|Journeying the Sixties: A Counterculture Tarot|
EIGHT OF WANDS
"Perhaps he has no choice and he is pure fatality; perhaps there is no fatality and he is pure will. His position may be invincible, absurd, both or neither. It doesn't matter. He is on the scene."
--Carl Oglesby, President of Students for a Democratic Society, 1965-66, describing the Sixties revolutionary
The Eight of Wands sends sticks flying. It is the messenger of swift action and fire beyond combustion. It is a mercurial flame and, in the Thoth Tarot, comparable to pure light or electric current. It is the shock of the new before its inevitable reverberation. In 1969 Time magazine published an article looking back at the Sixties. From that tumultuous decade it pulled two surprises: the common appearance of obscene language and outrageous dress and behavior, and an unprecedented rise in public violence. Time credited both surprises to a generation of "new romantics who scorned gradual reform; for them it was Freedom Now, Peace Now . . . Utopia Now."
The student rebel here, hurling back a police teargas canister, could have stood on the barricades of Paris in 1848. Things happened quickly in the Sixties, nothing more quickly than street warfare that pitted activists and revolutionaries against soldiers and police. But romantic radicals weren't the only ones to take to the streets. In France, workers supported a student-led revolt that in 1968 nearly overthrew the government. Beginning with the Watts riots in Los Angeles in 1965, American cities were wracked periodically by anarchic violence as crowds of black residents, prodded by police brutality, racism, and poverty, exploded in a destructive rage that took many more lives and did far more destruction than any student protest. As SDS leader Ogelsby famously stated in his speeches and writings: "It isn't rebels who cause the troubles of the world; it's the troubles that cause the rebels."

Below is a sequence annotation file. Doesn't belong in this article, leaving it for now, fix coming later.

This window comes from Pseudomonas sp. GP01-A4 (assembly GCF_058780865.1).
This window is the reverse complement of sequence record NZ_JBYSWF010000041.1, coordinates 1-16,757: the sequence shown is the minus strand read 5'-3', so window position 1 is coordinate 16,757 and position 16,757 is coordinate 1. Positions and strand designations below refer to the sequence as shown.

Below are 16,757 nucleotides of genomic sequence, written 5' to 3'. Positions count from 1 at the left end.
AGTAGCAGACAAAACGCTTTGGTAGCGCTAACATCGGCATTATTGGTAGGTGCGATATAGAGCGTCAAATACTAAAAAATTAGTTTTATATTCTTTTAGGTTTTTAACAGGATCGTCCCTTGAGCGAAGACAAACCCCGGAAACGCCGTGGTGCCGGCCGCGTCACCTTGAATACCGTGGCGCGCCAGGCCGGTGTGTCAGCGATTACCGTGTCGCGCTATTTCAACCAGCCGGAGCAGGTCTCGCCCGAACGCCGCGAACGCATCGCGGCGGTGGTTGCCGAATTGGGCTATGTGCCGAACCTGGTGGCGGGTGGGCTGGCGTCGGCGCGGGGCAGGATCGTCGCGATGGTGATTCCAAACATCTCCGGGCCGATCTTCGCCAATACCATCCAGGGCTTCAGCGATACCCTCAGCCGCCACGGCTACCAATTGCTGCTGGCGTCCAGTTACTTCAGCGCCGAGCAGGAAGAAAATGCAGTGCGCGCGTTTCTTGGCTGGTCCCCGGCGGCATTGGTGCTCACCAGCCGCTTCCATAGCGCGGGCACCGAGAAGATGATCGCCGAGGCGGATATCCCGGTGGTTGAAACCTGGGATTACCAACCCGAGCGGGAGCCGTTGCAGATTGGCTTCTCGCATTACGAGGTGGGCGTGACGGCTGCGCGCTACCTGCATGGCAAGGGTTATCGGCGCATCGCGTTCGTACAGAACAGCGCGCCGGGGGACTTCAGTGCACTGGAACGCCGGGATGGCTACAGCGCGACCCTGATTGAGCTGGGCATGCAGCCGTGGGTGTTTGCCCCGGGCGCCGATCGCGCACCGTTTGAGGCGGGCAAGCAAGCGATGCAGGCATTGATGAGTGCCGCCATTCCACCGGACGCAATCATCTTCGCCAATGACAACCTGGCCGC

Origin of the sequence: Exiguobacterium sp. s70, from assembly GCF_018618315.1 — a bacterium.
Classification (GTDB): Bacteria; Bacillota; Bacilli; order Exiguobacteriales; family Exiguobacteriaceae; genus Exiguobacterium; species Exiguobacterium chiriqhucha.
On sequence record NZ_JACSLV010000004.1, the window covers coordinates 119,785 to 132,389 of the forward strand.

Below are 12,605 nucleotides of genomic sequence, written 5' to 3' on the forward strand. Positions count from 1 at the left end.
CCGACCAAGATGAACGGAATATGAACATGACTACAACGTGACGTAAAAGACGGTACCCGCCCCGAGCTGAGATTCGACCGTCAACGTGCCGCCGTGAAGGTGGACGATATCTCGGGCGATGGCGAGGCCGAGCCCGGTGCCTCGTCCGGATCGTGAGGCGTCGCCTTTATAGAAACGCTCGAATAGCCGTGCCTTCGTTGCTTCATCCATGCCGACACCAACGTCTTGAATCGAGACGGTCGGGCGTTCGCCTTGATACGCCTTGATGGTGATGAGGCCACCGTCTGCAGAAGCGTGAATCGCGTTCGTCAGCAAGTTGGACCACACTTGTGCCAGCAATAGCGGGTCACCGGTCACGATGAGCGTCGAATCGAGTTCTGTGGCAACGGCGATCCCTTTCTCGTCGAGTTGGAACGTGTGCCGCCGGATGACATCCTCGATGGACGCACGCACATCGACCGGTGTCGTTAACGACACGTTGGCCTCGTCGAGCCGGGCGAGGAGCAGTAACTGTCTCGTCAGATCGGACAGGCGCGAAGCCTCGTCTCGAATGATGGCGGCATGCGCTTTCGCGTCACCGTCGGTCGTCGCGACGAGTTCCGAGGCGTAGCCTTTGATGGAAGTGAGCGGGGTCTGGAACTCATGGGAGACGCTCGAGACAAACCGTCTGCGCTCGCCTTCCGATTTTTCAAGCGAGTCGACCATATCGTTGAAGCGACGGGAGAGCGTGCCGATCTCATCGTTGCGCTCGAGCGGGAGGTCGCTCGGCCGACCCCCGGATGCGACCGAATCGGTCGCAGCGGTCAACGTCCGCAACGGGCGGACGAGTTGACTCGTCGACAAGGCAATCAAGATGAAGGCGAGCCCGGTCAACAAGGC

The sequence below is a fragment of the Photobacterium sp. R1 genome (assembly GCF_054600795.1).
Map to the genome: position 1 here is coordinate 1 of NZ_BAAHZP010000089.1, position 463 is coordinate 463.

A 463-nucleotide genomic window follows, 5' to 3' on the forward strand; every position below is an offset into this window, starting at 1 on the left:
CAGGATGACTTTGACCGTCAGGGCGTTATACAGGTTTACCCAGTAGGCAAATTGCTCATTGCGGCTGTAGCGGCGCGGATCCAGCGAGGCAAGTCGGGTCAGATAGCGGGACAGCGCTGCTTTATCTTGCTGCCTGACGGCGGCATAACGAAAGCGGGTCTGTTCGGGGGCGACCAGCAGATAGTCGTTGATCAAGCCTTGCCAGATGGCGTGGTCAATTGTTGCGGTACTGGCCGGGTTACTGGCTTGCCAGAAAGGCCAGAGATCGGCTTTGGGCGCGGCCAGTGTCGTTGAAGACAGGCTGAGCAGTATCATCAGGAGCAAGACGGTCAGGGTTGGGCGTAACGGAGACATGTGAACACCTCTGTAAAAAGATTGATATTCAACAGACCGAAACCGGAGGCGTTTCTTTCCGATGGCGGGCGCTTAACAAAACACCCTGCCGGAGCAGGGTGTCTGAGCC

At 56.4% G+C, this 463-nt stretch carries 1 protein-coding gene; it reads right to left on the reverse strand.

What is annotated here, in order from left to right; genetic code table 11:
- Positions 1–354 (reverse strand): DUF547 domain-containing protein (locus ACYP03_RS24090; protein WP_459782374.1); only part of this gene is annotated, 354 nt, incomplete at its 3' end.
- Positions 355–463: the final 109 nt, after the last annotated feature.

Oglesby's canister-throwing revolutionary may be invincible or absurd or neither. But he is always moving. Aleister Crowley named the Eight of Wands "interference" and thought it represented high-energy physics. Motion at the nuclear level is the way particles increase velocity with the application of energy and fly off everywhere. Likewise, the Sixties experienced its own atomization, a break-up signified by the increasing number of interest groups with similar ideals but little or no consensus of aim or desire. The break-up that eventually pitted feminists against the New Left, that isolated radical blacks from sympathetic white supporters, that marginalized moderate liberals who could not accept Marxist truth, made for unstable alliances. Speed moved things forward, but so much could not keep up. Arriving at change with a critical mass was an elusive achievement. It happened occasionally at big demonstrations and large rock festivals. It was notable at the Human Be-In and revisited during a March on Washington. As represented by the Three of Wands, the capacity to mobilize was one of the Movement's strengths. But its whipsaw ideological dialogue frequently obscured goals in a muck of cantankerous process. And by 1969, when SDS was taken over by a cadre of young, but surprisingly doctrinaire, terrorists, the Movement had sped full circle: from its roots at the alienated edges of the 20th century's progressive politics, through a large and creative generation of visible and idealistic leverage, and then back again to the alienated outlaw status of anarchistic bomb-throwers. At that point much of the Counterculture, especially its peace-loving hippies, lost interest.